U.S. District Court Judge Catherine C. Eagles said the five motions to dismiss are being denied without prejudice, meaning Edwards' lawyers can use them at a later date.
The former U.S. senator is charged with using campaign funds to cover up an affair he had during his unsuccessful bid for the White House and then submitting false campaign finance reports to cover his tracks. He has pleaded not guilty.
Edwards was in the Greensboro courtroom Thursday and displayed no visible reaction to the decision.
The 2004 Democratic vice presidential nominee had an affair with his campaign videographer Rielle Hunter and eventually fathered a child.
Prosecutors allege Edwards used money from donors beyond legal campaign limits to keep the affair secret.
Much of the undisclosed money was funneled to Andrew Young, a close aide to Edwards who left the campaign and falsely claimed paternity of the senator's illegitimate child. Young and his wife invited the pregnant Hunter to live in their home and later traveled with her as the media sought to expose the candidate's affair.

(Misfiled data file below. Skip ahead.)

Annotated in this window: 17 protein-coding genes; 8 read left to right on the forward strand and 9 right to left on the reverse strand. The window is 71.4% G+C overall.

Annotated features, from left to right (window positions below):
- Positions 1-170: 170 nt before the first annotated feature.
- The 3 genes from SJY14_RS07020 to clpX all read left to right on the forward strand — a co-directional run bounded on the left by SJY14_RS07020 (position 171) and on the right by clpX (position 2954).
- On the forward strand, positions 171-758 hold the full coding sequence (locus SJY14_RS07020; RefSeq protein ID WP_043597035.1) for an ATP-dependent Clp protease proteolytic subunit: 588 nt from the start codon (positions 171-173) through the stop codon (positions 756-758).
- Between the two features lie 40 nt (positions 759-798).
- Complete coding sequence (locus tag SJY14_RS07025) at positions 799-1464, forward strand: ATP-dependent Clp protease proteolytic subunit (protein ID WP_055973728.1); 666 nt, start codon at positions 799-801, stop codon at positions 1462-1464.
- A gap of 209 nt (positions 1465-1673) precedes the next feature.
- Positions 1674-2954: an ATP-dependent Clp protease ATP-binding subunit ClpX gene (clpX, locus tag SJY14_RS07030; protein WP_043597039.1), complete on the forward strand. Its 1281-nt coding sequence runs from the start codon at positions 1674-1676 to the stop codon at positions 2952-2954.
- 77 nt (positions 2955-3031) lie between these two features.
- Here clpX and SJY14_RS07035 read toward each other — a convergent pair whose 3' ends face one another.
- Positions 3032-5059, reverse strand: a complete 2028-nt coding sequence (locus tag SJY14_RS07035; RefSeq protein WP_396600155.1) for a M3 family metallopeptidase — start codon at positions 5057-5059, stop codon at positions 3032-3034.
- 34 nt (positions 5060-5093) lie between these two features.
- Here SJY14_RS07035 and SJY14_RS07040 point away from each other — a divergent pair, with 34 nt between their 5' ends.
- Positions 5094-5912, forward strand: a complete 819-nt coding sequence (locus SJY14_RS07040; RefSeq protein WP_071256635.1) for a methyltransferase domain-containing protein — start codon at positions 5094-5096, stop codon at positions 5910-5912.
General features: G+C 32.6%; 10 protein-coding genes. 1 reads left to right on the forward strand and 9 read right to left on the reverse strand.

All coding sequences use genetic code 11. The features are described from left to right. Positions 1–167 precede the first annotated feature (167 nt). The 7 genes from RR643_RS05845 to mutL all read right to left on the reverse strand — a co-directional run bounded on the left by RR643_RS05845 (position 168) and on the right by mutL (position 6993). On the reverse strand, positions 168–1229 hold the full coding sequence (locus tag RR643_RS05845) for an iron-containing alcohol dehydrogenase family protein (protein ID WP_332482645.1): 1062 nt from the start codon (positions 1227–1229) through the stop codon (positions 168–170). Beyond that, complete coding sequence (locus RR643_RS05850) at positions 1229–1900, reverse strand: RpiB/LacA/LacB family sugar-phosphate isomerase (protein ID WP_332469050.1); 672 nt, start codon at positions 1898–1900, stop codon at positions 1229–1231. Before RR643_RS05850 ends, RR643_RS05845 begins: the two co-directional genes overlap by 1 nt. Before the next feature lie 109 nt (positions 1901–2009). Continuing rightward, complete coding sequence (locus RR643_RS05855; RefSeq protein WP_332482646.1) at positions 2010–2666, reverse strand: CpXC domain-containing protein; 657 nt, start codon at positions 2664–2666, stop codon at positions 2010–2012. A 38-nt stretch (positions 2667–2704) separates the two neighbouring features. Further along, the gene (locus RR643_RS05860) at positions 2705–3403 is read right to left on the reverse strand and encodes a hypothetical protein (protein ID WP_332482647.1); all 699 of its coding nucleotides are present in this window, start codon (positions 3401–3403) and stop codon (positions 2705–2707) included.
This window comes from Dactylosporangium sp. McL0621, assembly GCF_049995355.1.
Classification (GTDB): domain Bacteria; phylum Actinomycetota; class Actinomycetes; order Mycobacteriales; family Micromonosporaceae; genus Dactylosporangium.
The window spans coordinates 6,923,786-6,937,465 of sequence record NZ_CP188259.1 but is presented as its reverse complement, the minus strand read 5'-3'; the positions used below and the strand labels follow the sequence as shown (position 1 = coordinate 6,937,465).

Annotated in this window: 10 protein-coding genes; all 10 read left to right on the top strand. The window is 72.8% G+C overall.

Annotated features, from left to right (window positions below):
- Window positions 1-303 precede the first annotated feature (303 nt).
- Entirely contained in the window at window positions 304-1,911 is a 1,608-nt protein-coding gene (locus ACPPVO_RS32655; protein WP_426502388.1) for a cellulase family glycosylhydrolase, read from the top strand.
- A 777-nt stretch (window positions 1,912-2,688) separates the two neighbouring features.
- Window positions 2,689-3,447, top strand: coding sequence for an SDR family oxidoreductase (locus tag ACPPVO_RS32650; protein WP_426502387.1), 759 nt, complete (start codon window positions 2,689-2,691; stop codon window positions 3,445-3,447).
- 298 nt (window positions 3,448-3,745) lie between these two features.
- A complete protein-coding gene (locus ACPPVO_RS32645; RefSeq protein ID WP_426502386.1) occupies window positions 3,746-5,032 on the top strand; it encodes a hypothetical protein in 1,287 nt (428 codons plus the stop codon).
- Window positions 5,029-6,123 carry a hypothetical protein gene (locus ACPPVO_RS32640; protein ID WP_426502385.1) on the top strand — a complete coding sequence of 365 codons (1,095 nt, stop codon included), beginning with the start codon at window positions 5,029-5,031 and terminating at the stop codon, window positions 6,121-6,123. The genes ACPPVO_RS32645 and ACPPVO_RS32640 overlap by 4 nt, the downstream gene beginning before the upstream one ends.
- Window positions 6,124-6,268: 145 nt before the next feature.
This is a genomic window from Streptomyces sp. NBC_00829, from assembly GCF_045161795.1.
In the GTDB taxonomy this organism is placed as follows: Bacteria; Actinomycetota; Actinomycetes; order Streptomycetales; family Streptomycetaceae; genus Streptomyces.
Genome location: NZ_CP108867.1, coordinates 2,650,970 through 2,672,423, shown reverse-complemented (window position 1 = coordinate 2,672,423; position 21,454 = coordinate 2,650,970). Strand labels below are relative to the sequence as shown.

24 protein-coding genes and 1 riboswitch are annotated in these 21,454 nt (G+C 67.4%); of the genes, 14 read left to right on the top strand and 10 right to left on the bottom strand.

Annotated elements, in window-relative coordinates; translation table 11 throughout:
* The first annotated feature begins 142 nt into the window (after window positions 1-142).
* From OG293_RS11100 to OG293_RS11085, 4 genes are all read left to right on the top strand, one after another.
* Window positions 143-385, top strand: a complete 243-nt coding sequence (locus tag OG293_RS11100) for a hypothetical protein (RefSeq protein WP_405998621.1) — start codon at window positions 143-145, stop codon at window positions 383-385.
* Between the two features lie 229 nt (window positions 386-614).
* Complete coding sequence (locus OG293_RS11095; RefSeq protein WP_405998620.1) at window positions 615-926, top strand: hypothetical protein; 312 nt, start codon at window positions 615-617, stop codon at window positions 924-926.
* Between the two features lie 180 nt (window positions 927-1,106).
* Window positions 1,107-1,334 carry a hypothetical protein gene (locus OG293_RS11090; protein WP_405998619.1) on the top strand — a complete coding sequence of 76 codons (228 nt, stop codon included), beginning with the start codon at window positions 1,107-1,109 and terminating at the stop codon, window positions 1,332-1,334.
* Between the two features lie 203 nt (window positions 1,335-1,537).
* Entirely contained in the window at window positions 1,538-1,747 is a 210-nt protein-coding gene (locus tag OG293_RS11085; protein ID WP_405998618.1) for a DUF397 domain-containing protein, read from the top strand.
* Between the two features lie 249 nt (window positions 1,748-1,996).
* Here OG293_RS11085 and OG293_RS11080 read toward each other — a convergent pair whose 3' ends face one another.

Edwards' lawyers claim that if the prosecution's case succeeds, it could mean that any money a candidate spends while running for office could be classified as a campaign expense, which they say would twist federal law completely out of shape.
The trial is scheduled to begin in January.
The Associated Press contributed to this report.